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Photography Lessons: by lil’ Margaux…

(click on the photo for a closer look)

A year ago in May, I received this email from Abby:

Paige – we love your work! It would be awesome to have you document lil’ Margaux.

We were thinking of doing three short photo sessions spaced out through the year. We want to get some nice shots of her as she grows. (Everyday is something new!). I’d like to do the first session after she can hold her head up (3 mos or so) as she’ll be a more sensational model at that point. And we’d like to do this outside, earth baby style.

Thanks!
Abby

I was excited about the opportunity to document a little one’s first year of life, and so over the next 16 months I was able to photograph Margaux at…

…3 months…

…7 months…

…and 19 months.

Each time I arrived at their house, it was fun to see (and experience) the differences a few months can have on a little person. And I learned a lot from Margaux about how to be better prepared to photograph the very different stages. These are the valuable lessons that lil’ Margaux taught me about photographing a child’s first year:

At three months you have to work really fast before your model falls asleep… again.

Seven months is so dreamy… a few funny noises and a mirror is all it takes to get a good smile.

And 19 months… watch out. You better have eaten a good lunch, done some stretching and have a bunny up your sleeve, because not only do you have to move fast to keep up with your model, but you also have to have some tricks to keep her entertained. Ladders, chairs, agile parents, and using your body as a blockade works too…

But as I looked back to compare the photos from each of our photo shoots, I was pleased to discover some similarities as well…

Thank you, Abby, Nate and Margaux, for letting me document your first year together and for teaching me how to be a better photographer for all ages.

And I can’t wait to see what lessons Margaux has to share after lil’ Margaux becomes big sister Margaux.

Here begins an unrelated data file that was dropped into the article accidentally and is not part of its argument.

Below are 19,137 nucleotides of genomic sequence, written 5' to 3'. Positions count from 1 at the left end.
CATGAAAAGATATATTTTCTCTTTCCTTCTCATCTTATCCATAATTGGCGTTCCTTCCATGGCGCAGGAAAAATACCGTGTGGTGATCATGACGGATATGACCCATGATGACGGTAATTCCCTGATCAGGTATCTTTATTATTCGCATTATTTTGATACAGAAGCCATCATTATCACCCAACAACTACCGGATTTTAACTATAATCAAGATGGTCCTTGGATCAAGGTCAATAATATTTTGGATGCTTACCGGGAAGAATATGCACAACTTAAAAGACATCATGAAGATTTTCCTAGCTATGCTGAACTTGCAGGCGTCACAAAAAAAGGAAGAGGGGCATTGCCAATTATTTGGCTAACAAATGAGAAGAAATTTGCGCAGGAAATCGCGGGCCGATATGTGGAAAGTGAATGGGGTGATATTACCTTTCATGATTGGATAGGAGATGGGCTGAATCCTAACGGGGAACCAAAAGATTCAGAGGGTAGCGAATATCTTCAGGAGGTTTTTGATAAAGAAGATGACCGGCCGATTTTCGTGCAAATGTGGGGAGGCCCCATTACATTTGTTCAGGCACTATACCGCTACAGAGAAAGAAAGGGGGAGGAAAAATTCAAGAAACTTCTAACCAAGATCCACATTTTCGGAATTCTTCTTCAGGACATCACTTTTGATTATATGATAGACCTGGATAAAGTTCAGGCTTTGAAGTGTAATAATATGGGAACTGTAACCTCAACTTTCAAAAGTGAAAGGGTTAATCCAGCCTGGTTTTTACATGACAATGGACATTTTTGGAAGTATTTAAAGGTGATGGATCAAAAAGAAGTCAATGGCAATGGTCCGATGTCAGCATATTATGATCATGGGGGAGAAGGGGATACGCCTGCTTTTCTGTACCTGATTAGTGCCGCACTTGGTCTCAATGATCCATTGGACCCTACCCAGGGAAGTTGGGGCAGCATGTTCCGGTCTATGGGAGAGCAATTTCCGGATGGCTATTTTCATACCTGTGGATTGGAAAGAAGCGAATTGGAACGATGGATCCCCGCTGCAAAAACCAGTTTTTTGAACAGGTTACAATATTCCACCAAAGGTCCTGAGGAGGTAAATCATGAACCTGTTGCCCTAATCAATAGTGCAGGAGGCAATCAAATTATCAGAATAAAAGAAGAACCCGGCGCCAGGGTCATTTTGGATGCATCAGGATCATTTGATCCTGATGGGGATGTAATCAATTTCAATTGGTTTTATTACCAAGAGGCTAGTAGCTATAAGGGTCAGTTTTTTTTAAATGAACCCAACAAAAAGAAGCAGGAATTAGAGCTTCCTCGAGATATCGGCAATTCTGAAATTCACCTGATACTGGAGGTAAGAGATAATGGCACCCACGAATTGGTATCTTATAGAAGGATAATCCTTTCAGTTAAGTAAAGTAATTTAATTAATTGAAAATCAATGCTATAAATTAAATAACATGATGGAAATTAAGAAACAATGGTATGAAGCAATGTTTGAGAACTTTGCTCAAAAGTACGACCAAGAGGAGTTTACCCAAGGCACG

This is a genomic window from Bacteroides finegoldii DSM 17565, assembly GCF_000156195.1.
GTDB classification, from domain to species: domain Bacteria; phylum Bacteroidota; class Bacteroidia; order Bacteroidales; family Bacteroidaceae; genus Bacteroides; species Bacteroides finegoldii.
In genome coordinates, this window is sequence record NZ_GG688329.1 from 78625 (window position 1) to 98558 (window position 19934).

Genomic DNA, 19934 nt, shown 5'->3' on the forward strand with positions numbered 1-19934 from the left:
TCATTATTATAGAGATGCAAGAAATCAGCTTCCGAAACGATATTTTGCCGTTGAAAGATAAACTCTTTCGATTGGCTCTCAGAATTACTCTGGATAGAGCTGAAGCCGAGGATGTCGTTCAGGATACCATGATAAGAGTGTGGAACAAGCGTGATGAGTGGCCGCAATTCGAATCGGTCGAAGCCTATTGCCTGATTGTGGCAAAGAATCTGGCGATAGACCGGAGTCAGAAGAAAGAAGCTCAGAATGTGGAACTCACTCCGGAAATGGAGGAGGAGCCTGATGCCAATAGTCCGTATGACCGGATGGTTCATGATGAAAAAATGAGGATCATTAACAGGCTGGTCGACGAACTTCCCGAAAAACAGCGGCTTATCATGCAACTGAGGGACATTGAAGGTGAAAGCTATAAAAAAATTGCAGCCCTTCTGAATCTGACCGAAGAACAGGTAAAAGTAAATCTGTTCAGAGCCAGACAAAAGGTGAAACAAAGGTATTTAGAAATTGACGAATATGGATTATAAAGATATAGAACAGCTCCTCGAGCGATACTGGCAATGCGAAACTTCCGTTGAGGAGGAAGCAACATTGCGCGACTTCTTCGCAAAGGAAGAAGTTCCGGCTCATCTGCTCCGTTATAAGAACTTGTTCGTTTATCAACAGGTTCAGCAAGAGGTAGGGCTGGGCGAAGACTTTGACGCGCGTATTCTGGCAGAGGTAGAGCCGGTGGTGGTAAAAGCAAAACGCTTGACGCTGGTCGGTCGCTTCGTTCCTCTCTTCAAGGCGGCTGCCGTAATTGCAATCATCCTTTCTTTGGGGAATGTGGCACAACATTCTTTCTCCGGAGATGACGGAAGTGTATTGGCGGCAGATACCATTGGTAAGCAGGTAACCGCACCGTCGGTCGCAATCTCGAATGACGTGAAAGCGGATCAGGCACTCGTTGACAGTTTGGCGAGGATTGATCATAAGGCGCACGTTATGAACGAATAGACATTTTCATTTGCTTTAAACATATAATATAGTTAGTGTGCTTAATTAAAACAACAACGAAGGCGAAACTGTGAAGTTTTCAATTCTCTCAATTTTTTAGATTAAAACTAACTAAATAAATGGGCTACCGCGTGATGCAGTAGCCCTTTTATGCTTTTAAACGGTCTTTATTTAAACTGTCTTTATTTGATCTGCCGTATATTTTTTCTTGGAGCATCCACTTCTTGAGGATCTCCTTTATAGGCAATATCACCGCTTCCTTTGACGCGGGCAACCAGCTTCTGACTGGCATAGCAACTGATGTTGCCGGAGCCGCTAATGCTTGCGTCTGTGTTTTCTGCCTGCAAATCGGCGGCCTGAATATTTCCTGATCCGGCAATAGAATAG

Just Like Fishing…

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In my last post, I confessed that I “lost” some files. And just like fishing, those were the ones that got away… so I raved and raved about how great those photos were and I woefully mourned their loss.

Well, today I found them.

I think they were bigger and better swimming in my memory. But I did get the beautifully made bed photo that I wanted, so I feel a little better after-all.

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Photography Lesson number 2 in 2009… save your files in the correct folders the first time.

Taking Time to Play….

As a “professional” photographer, it can get overwhelming photographing all the time… and sometimes the last thing you want to do is take photos during your free time because taking photos means editing photos and that means more time in front of the computer… but playing with your camera is the best way to keep photography fun. So this summer, I tried really hard to balance my computer editing time with my playing time… and what’s better than a cartwheel competition.  Although another important lesson to remember as a photographer… put down the camera and do cartwheels too, or if you can take a photo while you cartwheel, that’s cool, I just haven’t figured out how to do that with the Rollei.

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